Monday, November 14, 2011

A gorgeous morning of birds in SWAMP

I led a group of students from the Duke Student Association of Wetland Scientists (SAWS), Nicnats and the Duke Natural History Society (DNHS) out on bird walk in SWAMP yesterday.
Awesome people (from left Kai, Katie, Tong, Paul)
The weather and leaves were equally gorgeous and birds seemed especially active as if wanting to make the most of the warmth and sun.  Every dense patch of grass and bushes seemed to be saturated with calling sparrows.  The resident Red-shouldered Hawk cooperatively posed for photos by the dam.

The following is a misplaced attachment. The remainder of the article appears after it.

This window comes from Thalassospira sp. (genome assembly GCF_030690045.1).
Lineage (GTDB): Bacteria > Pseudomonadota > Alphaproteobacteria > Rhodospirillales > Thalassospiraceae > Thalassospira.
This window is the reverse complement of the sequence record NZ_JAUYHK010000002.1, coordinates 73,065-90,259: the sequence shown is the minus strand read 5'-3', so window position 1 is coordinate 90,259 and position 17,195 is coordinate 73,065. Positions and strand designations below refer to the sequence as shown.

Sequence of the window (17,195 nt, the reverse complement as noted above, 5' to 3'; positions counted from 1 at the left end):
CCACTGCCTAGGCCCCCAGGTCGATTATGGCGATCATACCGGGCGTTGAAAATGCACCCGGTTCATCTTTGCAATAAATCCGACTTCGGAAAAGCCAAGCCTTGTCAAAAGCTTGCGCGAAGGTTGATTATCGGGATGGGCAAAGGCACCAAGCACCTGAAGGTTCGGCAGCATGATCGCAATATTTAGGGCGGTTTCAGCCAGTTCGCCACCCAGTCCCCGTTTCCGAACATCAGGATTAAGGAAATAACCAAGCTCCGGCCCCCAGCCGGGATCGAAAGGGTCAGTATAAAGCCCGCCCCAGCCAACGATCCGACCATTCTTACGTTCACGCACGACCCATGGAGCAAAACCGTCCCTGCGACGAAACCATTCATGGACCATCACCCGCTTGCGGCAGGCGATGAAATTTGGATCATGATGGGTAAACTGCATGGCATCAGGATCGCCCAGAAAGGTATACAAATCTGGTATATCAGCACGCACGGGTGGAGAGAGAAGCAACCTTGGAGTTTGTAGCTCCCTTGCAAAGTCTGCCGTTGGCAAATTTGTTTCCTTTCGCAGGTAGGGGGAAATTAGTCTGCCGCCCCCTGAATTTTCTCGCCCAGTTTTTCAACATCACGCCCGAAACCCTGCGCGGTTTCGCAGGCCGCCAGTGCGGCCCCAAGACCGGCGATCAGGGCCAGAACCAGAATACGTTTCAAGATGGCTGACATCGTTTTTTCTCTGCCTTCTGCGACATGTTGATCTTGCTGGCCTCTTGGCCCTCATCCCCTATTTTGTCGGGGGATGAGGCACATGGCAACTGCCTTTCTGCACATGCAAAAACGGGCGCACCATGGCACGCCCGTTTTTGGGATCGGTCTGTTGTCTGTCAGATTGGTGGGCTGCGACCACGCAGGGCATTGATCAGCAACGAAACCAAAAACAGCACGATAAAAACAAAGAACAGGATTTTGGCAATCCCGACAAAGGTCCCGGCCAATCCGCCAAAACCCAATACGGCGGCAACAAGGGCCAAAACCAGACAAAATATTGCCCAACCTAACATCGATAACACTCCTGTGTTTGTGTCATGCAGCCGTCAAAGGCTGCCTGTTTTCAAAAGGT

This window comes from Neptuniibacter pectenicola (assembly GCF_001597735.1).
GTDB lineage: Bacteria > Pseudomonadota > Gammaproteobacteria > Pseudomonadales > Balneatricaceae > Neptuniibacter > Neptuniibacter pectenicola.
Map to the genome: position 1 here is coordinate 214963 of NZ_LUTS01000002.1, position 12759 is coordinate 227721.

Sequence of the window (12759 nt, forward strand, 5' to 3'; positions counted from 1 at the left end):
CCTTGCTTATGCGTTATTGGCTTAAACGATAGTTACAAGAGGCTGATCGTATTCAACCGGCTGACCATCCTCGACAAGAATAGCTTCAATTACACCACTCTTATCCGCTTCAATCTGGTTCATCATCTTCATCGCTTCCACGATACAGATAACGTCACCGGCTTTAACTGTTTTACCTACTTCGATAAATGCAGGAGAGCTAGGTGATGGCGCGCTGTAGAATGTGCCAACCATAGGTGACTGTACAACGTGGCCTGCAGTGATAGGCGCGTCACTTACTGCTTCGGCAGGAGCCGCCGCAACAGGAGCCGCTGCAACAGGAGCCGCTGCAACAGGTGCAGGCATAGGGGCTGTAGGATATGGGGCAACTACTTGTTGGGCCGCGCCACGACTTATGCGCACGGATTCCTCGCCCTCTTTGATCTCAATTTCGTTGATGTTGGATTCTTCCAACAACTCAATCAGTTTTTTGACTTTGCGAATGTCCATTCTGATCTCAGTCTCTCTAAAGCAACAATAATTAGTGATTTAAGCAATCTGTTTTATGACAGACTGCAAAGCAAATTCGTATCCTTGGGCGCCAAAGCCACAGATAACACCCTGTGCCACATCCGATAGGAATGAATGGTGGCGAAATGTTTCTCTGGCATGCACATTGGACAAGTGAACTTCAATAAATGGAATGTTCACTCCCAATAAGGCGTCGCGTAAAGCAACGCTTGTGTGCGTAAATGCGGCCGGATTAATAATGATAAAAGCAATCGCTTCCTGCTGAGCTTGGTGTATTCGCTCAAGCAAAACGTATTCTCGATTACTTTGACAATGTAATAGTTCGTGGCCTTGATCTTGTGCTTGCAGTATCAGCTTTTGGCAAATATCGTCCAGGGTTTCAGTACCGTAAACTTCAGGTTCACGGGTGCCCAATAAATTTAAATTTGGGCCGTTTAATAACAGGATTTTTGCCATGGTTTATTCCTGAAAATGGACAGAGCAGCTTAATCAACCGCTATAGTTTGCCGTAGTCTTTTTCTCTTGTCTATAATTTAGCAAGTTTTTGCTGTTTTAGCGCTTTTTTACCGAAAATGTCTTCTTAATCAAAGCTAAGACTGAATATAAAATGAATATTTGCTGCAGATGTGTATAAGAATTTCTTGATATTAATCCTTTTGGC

Red-shouldered Hawk
There was no sign of the usual Belted Kingfisher or Great Blue Heron and I was surprised not to find any kinglets along the trail, but that was probably because we were talking too much about the wetlands.

A flock of Cedar Waxwings feeding in a low cedar tree was an unexpected treat.

They really represented themselves well by giving us good close views of the "wax" on their wings and by stuffing themselves with cedar berries.

I noted 25 species, including a flock of Rusty Blackbirds in a tree by the dam--a new species for SWAMP!  With Randy's recent Savannah Sparrow sighting and the Palm Warbler I spotted a couple weeks ago on a Wetland Ecology field trip, the site list is now up to 96 species. The century mark is so close!

Thanks to everyone who came out to enjoy such a beautiful morning and to SAWS for providing coffee and bagels!